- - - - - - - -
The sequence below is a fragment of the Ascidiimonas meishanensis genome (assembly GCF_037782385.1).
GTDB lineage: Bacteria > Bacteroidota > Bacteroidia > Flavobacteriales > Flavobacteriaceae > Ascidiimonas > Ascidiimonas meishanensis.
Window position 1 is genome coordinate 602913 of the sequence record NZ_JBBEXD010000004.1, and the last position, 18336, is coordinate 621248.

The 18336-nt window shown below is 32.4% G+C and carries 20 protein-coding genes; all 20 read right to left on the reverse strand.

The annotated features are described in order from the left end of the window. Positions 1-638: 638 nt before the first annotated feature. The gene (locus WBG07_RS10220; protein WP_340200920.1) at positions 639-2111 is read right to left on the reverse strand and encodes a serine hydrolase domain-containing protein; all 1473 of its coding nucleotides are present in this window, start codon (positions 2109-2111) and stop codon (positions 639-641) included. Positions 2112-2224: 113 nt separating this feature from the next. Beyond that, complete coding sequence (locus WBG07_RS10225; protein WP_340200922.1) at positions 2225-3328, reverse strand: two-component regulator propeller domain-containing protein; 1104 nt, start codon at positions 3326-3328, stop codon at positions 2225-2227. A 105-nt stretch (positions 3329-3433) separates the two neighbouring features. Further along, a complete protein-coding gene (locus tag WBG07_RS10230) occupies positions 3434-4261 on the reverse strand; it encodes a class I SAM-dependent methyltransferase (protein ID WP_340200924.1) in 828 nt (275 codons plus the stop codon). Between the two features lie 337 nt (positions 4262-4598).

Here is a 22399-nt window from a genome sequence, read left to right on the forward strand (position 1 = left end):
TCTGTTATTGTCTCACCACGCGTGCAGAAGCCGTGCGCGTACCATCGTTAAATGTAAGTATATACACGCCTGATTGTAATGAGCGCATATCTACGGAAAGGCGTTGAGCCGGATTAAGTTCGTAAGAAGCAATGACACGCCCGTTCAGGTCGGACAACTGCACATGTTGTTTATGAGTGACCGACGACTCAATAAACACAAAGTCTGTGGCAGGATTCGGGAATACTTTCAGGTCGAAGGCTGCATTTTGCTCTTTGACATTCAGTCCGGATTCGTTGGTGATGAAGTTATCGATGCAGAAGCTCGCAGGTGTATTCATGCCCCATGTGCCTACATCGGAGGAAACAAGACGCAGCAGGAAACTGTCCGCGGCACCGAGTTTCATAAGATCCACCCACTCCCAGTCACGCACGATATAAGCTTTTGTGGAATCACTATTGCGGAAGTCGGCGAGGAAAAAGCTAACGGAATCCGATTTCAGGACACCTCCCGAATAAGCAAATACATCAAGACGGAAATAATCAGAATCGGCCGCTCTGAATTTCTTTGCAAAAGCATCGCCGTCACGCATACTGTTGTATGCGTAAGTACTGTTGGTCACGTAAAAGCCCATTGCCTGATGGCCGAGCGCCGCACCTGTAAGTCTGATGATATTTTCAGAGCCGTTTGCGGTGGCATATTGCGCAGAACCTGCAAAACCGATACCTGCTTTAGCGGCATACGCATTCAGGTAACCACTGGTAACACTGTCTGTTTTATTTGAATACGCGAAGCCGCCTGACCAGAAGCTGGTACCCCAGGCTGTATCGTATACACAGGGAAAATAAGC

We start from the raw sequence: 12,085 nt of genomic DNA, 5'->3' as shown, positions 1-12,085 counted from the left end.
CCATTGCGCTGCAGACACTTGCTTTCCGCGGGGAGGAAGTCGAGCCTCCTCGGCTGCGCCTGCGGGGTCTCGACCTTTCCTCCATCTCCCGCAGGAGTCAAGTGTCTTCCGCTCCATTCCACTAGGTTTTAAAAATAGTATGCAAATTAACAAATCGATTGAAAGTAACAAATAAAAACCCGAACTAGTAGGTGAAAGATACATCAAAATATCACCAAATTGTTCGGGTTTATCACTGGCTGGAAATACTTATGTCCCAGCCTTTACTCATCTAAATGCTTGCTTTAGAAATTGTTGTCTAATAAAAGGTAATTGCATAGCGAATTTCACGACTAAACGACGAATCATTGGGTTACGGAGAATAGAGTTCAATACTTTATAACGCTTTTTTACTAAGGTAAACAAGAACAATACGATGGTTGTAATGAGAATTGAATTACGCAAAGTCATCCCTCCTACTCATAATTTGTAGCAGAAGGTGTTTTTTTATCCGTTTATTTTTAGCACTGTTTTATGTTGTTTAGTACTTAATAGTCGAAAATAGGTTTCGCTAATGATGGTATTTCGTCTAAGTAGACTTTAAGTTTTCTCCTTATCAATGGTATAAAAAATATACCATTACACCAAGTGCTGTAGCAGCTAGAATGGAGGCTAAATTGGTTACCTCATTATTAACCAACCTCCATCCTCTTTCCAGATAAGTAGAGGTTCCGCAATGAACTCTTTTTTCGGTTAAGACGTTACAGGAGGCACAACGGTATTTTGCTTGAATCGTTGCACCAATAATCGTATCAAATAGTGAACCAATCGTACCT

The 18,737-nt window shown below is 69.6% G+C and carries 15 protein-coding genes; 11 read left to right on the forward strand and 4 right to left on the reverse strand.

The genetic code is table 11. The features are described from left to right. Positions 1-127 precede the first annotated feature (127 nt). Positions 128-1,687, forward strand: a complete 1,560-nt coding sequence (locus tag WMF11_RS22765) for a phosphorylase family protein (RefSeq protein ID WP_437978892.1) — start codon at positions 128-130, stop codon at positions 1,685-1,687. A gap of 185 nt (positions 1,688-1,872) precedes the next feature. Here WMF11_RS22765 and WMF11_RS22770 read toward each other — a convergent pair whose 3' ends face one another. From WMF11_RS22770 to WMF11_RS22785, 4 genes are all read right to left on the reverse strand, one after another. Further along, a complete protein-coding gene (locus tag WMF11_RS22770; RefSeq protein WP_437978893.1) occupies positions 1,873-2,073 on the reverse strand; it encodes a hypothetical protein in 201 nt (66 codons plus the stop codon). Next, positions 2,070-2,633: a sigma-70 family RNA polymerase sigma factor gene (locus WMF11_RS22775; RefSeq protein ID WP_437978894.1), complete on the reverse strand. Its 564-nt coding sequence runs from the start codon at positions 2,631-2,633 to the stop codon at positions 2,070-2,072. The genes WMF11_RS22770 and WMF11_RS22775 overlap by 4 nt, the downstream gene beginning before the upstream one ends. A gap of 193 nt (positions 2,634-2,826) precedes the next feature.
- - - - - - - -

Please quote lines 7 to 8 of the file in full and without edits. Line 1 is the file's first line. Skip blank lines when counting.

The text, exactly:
TCTGTTATTGTCTCACCACGCGTGCAGAAGCCGTGCGCGTACCATCGTTAAATGTAAGTATATACACGCCTGATTGTAATGAGCGCATATCTACGGAAAGGCGTTGAGCCGGATTAAGTTCGTAAGAAGCAATGACACGCCCGTTCAGGTCGGACAACTGCACATGTTGTTTATGAGTGACCGACGACTCAATAAACACAAAGTCTGTGGCAGGATTCGGGAATACTTTCAGGTCGAAGGCTGCATTTTGCTCTTTGACATTCAGTCCGGATTCGTTGGTGATGAAGTTATCGATGCAGAAGCTCGCAGGTGTATTCATGCCCCATGTGCCTACATCGGAGGAAACAAGACGCAGCAGGAAACTGTCCGCGGCACCGAGTTTCATAAGATCCACCCACTCCCAGTCACGCACGATATAAGCTTTTGTGGAATCACTATTGCGGAAGTCGGCGAGGAAAAAGCTAACGGAATCCGATTTCAGGACACCTCCCGAATAAGCAAATACATCAAGACGGAAATAATCAGAATCGGCCGCTCTGAATTTCTTTGCAAAAGCATCGCCGTCACGCATACTGTTGTATGCGTAAGTACTGTTGGTCACGTAAAAGCCCATTGCCTGATGGCCGAGCGCCGCACCTGTAAGTCTGATGATATTTTCAGAGCCGTTTGCGGTGGCATATTGCGCAGAACCTGCAAAACCGATACCTGCTTTAGCGGCATACGCATTCAGGTAACCACTGGTAACACTGTCTGTTTTATTTGAATACGCGAAGCCGCCTGACCAGAAGCTGGTACCCCAGGCTGTATCGTATACACAGGGAAAATAAGC

We start from the raw sequence: 12,085 nt of genomic DNA, 5'->3' as shown, positions 1-12,085 counted from the left end.